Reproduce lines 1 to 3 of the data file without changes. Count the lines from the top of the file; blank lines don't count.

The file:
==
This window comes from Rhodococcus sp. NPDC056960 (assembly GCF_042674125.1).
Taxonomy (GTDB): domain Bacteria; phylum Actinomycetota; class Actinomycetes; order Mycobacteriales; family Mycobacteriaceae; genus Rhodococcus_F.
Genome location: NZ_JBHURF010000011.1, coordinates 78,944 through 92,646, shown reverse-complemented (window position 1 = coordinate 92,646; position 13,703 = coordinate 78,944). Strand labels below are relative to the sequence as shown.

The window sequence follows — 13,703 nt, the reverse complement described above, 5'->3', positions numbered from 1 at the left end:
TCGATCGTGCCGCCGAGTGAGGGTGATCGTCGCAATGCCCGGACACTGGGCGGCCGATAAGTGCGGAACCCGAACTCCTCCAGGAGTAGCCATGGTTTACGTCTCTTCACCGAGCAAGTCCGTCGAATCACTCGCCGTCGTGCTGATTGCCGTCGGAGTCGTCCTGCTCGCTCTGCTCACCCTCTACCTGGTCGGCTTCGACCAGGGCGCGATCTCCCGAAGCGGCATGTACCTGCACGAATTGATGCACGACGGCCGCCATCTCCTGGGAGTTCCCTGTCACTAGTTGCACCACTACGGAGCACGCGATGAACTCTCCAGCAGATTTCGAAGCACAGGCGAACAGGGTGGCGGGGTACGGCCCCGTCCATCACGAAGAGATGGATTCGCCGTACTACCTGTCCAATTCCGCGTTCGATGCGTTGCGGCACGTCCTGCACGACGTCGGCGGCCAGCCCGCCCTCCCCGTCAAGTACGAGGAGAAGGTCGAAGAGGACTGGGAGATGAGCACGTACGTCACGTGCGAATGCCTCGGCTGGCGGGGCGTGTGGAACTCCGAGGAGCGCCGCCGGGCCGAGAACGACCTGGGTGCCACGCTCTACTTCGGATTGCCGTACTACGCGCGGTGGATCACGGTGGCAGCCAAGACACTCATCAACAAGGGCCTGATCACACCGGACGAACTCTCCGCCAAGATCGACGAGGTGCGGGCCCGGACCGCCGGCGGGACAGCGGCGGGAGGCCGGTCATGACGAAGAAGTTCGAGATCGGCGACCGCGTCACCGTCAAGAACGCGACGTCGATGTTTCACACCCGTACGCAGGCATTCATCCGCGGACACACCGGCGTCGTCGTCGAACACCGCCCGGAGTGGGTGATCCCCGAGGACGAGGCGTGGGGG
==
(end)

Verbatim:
This window comes from Rhodococcus sp. NPDC056960 (assembly GCF_042674125.1).
Taxonomy (GTDB): domain Bacteria; phylum Actinomycetota; class Actinomycetes; order Mycobacteriales; family Mycobacteriaceae; genus Rhodococcus_F.
Genome location: NZ_JBHURF010000011.1, coordinates 78,944 through 92,646, shown reverse-complemented (window position 1 = coordinate 92,646; position 13,703 = coordinate 78,944). Strand labels below are relative to the sequence as shown.